From an equity perspective, the remarkable gains to those at the top of the income distribution over the last few decades, may call for higher marginal income taxes. The appropriate level at which to set such tax rates remains a matter of intense political and economic debate.
Salary and wage inequality leads directly to social inequality. These pay figures have a direct knock-on effect on house prices, community values, and rents, and inflate the costs of housing and everyday living for the hundreds of thousands of other people who don't receive anything like these sums. These pay scales fuel inflation because goods and services in these communities are priced to reflect the kind of returns the wealthy will be prepared to pay, but which squeeze the marginalised lower paid immeasurably.
Such conditions stimulate further criminal activities like fraudulent food mis-labelling as manufacturers struggle to keep processed food prices in line with social expectations, and therefore use cheaper or socially unacceptable forms of food to fill their products. The  fraudulent labelling of processed meats in prepared foods containing horse meat but described as beef, is an example of the direct outcomes of wage inequality. Poorer people struggle to pay the costs of premium products sold in high-end outlets with elevated social class aspirations, and resort instead to cheaper products sold in down-market retailers, who, in turn have to source their products from increasingly dubious suppliers. This phenomenon provides yet another turn in the inflationary spiral.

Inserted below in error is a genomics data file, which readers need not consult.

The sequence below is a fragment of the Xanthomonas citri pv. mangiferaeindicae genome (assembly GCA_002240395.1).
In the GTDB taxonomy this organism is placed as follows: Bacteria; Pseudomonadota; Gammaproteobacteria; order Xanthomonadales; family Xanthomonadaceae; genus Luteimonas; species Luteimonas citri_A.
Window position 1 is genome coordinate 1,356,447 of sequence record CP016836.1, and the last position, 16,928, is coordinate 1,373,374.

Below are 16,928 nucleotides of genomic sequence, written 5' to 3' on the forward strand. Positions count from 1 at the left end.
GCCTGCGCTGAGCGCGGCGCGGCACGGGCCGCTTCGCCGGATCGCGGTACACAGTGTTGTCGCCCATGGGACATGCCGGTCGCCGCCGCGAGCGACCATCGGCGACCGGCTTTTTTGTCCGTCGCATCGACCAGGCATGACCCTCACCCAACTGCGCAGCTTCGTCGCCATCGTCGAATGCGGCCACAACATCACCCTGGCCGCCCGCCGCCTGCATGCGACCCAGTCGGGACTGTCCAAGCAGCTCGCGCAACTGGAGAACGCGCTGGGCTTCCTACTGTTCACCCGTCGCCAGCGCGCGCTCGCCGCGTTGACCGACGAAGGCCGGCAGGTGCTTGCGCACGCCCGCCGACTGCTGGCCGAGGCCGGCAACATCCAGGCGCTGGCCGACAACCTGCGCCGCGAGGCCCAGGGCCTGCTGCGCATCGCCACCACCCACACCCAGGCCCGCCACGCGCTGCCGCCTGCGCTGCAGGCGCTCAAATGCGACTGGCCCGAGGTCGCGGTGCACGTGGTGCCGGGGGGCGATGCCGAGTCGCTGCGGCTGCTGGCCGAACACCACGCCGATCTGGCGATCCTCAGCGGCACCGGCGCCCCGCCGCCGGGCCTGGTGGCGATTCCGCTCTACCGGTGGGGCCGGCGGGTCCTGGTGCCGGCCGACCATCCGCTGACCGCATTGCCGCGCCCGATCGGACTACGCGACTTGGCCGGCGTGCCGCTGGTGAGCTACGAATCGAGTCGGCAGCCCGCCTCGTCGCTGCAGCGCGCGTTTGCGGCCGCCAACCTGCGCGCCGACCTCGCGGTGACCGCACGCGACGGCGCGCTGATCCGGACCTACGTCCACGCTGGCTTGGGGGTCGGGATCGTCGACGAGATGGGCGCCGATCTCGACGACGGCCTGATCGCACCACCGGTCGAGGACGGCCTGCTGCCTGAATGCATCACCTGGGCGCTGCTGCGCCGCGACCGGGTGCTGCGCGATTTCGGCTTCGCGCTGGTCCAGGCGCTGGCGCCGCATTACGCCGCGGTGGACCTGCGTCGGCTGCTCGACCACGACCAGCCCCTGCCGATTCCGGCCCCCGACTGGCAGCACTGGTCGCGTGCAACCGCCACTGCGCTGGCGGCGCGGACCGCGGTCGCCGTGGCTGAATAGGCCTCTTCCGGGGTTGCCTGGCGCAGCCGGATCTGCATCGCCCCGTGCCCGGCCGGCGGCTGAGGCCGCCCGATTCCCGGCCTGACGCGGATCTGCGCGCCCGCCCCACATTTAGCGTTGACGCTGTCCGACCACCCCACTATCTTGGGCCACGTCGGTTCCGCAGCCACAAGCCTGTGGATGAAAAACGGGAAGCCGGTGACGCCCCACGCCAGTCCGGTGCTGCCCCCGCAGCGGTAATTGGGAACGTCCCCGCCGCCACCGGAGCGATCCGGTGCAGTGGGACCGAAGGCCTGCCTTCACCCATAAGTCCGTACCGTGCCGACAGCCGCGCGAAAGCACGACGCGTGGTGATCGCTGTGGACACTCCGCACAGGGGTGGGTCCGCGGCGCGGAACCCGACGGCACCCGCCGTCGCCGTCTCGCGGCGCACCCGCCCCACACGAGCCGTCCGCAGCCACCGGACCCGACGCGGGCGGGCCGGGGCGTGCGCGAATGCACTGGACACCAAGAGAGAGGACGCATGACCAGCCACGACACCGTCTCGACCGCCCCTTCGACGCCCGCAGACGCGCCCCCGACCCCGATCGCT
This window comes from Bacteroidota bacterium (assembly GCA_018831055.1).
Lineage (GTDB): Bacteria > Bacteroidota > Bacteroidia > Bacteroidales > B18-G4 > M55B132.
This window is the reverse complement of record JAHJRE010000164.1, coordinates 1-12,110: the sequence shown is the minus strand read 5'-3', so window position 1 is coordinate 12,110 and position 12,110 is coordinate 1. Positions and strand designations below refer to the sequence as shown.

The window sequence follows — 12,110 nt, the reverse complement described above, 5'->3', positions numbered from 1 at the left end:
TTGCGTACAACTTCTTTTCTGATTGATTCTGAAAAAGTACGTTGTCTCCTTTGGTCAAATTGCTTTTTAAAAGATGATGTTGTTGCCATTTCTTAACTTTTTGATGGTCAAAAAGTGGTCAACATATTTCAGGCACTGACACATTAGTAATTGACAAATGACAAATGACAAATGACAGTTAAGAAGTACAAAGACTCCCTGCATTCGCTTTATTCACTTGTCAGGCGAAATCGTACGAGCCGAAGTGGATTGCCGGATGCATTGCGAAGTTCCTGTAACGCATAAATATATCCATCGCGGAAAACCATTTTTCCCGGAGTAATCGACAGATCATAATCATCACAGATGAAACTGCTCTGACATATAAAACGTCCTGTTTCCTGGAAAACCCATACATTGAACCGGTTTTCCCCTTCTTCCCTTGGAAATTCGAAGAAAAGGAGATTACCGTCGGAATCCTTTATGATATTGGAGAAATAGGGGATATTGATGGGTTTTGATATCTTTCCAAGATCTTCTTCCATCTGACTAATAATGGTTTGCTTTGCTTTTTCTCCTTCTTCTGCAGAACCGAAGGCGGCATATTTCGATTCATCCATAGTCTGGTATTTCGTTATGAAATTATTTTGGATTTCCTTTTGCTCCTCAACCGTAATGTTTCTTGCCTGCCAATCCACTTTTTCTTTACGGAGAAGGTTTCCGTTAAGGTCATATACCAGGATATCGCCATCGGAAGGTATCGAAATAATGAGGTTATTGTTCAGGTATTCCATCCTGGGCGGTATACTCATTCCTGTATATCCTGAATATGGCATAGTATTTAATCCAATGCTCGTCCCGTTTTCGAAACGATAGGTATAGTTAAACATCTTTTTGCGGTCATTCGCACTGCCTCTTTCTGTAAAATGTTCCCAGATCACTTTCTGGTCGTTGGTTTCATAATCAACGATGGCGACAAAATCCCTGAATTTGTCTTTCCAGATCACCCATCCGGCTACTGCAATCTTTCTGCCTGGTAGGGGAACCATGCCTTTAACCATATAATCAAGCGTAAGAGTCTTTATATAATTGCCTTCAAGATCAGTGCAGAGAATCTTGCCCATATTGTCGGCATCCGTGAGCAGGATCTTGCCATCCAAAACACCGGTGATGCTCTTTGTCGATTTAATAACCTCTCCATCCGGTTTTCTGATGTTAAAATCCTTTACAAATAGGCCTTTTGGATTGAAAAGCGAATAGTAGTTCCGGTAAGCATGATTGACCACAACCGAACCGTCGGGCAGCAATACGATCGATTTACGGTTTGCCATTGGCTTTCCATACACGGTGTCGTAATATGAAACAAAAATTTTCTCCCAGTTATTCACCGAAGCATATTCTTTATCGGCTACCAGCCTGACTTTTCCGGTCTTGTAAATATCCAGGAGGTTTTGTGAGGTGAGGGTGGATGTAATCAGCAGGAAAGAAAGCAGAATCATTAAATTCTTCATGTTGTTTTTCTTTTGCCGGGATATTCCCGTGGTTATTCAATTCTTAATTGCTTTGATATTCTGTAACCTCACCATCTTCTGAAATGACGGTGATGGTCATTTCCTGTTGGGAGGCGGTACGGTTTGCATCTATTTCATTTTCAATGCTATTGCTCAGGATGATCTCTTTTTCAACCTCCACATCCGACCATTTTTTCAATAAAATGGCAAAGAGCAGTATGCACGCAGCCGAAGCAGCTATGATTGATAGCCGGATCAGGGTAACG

Young people who have trained to work as teachers, nurses or police officers find themselves priced out of whole sectors of otherwise normal social housing areas because of the prices demanded to meet the deep pockets of socially worthless bankers, thus creating a series of sterile yuppie ghettoes, impacting the levels and value demands on local education and associated local community services, and attracting an increase in outlets which sell greater volumes of expensive clothing, designer accessories, bespoke kitchen fittings, and a host of other elitist products, but which create, in turn, a disincentive to social inclusion and community sustainablity.
Grotesque wealth, and particularly such wealth which shares nothing of value in its creation, breeds social inequality which fuels envy and jealousy. The have-nots will be increasingly forced to observe the possessions and life-styles of those who have, and we will reap the whirlwind of social disaffection and class warfare.
The fire next time (with apologies to James Baldwin), will not be easily extinguished, but we shall know who to blame!